How to identify mortgage holder of a property

5 Replies

I have a new client who identified a home in foreclosure that they'd like to purchase as a primary residence.  I called up Fannie Mae and they located the property in their system but said that they do not have ownership of the property.  Can someone tell me how to locate the mortgage holder of a property to inquire about purchasing it?  I've looked at the county appraisal district records as well as the tax office records.  Nothing about the mortgage holder there.  

Can you give us some more information? Has it already been foreclosed on meaning the bank has already taken back the property?

I believe it's been foreclosed. I have not physically gone to the house. My client gave me an address which he found online. The property has an assigned REO Document number along with a foreclosure date. The description says "Fannie Mae has foreclosed on the property..." I called Fannie and the agent said they don't own it, yet the address of the owner on record has the same address as the Fannie Mae Resource Center.

@Kevin Tran

So it does appear it has been foreclosed upon.  It can take months for the property to be transferred to FNMA from the bank who owns the property.  There is a slight possibility it could show up on Auction.com as the bank could try to sell before they collect on the mortgage insurance claim and transfer to FNMA.  Either way you are not going to be able to contact the bank and purchase the property as it just has to navigate through the process. Once it becomes available through FNMA, owner occupants will have the first crack at it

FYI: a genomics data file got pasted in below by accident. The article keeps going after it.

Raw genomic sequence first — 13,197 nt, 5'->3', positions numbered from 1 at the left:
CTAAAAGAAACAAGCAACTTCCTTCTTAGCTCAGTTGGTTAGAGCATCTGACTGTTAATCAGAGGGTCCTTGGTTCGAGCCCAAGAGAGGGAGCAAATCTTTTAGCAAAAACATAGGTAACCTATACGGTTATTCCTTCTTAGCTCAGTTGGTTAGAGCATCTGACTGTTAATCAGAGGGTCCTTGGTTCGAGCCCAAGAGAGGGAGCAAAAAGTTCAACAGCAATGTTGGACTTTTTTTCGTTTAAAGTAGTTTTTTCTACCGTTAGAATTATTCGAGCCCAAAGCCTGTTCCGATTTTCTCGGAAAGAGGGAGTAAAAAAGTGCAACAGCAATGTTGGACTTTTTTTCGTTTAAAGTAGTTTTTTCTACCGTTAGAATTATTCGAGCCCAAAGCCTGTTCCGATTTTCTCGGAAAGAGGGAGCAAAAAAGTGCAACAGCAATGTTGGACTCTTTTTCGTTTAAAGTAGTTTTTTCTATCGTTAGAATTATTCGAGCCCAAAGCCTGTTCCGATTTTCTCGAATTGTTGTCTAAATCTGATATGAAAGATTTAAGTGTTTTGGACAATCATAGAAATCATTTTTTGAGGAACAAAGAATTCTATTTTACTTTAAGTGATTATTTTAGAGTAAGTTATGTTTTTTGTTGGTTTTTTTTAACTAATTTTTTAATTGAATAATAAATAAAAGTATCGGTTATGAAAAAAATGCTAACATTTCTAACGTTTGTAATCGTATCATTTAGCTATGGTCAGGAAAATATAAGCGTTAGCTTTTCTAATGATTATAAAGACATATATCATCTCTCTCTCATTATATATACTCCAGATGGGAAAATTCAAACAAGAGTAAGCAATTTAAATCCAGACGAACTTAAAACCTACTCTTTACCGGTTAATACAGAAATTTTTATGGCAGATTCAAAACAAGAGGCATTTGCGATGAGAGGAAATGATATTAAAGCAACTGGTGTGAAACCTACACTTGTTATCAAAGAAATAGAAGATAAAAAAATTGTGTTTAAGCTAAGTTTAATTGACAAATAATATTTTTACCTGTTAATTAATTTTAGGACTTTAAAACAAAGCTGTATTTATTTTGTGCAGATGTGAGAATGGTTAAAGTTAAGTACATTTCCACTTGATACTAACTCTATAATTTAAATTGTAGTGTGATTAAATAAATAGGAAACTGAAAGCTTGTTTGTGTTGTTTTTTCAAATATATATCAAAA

that's what I figured.  I'm actually an agent and my clients would be the owner/occupant.  Thanks for the info, greg. 

@Kevin Tran The mortgage\deed of trust\security deed has to be recorded with the county as does the foreclosure of the deed if it has occurred. In the past you would go to your County admin building and ask for the office where deeds are recorded usually the County Clerk.

These days that same department often has an internet accessible computer system that records the deeds. You can find out with a few quick calls to the county. Start with the Clerk's office and ask if they record the deeds and if you can access them online. Anyone who checks title in your county can tell you the same thing. Generally they charge a subscription fee but it is not a whole lot here.

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